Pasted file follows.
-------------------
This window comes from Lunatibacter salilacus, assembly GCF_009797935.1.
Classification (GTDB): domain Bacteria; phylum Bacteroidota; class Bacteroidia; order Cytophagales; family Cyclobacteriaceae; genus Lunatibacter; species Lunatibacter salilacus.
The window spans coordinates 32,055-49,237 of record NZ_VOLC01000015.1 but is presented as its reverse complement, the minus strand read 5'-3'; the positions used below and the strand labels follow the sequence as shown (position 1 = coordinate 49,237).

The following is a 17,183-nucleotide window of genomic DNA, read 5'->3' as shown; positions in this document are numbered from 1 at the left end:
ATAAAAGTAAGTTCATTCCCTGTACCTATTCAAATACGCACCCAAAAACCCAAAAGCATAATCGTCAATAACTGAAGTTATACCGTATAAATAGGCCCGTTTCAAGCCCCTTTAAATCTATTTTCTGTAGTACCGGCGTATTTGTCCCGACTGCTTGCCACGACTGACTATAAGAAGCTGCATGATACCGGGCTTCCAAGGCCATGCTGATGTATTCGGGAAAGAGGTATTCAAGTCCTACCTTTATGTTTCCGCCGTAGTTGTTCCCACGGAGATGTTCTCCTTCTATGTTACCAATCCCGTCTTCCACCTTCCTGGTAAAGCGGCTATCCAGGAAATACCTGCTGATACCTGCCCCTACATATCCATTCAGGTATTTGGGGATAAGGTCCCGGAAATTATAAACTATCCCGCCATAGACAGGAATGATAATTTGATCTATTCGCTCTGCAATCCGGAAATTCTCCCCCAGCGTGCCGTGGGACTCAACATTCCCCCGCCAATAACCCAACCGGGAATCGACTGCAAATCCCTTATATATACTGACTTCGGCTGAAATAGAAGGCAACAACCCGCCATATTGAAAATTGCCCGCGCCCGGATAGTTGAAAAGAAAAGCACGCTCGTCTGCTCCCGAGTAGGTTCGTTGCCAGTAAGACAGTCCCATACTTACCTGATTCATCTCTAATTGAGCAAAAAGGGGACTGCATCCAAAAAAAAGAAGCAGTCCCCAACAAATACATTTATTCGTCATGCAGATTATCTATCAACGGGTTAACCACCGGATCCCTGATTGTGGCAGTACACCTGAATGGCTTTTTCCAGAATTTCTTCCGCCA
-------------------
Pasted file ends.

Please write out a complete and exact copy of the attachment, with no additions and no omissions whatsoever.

This window comes from Lunatibacter salilacus, assembly GCF_009797935.1.
Classification (GTDB): domain Bacteria; phylum Bacteroidota; class Bacteroidia; order Cytophagales; family Cyclobacteriaceae; genus Lunatibacter; species Lunatibacter salilacus.
The window spans coordinates 32,055-49,237 of record NZ_VOLC01000015.1 but is presented as its reverse complement, the minus strand read 5'-3'; the positions used below and the strand labels follow the sequence as shown (position 1 = coordinate 49,237).

The following is a 17,183-nucleotide window of genomic DNA, read 5'->3' as shown; positions in this document are numbered from 1 at the left end:
ATAAAAGTAAGTTCATTCCCTGTACCTATTCAAATACGCACCCAAAAACCCAAAAGCATAATCGTCAATAACTGAAGTTATACCGTATAAATAGGCCCGTTTCAAGCCCCTTTAAATCTATTTTCTGTAGTACCGGCGTATTTGTCCCGACTGCTTGCCACGACTGACTATAAGAAGCTGCATGATACCGGGCTTCCAAGGCCATGCTGATGTATTCGGGAAAGAGGTATTCAAGTCCTACCTTTATGTTTCCGCCGTAGTTGTTCCCACGGAGATGTTCTCCTTCTATGTTACCAATCCCGTCTTCCACCTTCCTGGTAAAGCGGCTATCCAGGAAATACCTGCTGATACCTGCCCCTACATATCCATTCAGGTATTTGGGGATAAGGTCCCGGAAATTATAAACTATCCCGCCATAGACAGGAATGATAATTTGATCTATTCGCTCTGCAATCCGGAAATTCTCCCCCAGCGTGCCGTGGGACTCAACATTCCCCCGCCAATAACCCAACCGGGAATCGACTGCAAATCCCTTATATATACTGACTTCGGCTGAAATAGAAGGCAACAACCCGCCATATTGAAAATTGCCCGCGCCCGGATAGTTGAAAAGAAAAGCACGCTCGTCTGCTCCCGAGTAGGTTCGTTGCCAGTAAGACAGTCCCATACTTACCTGATTCATCTCTAATTGAGCAAAAAGGGGACTGCATCCAAAAAAAAGAAGCAGTCCCCAACAAATACATTTATTCGTCATGCAGATTATCTATCAACGGGTTAACCACCGGATCCCTGATTGTGGCAGTACACCTGAATGGCTTTTTCCAGAATTTCTTCCGCCA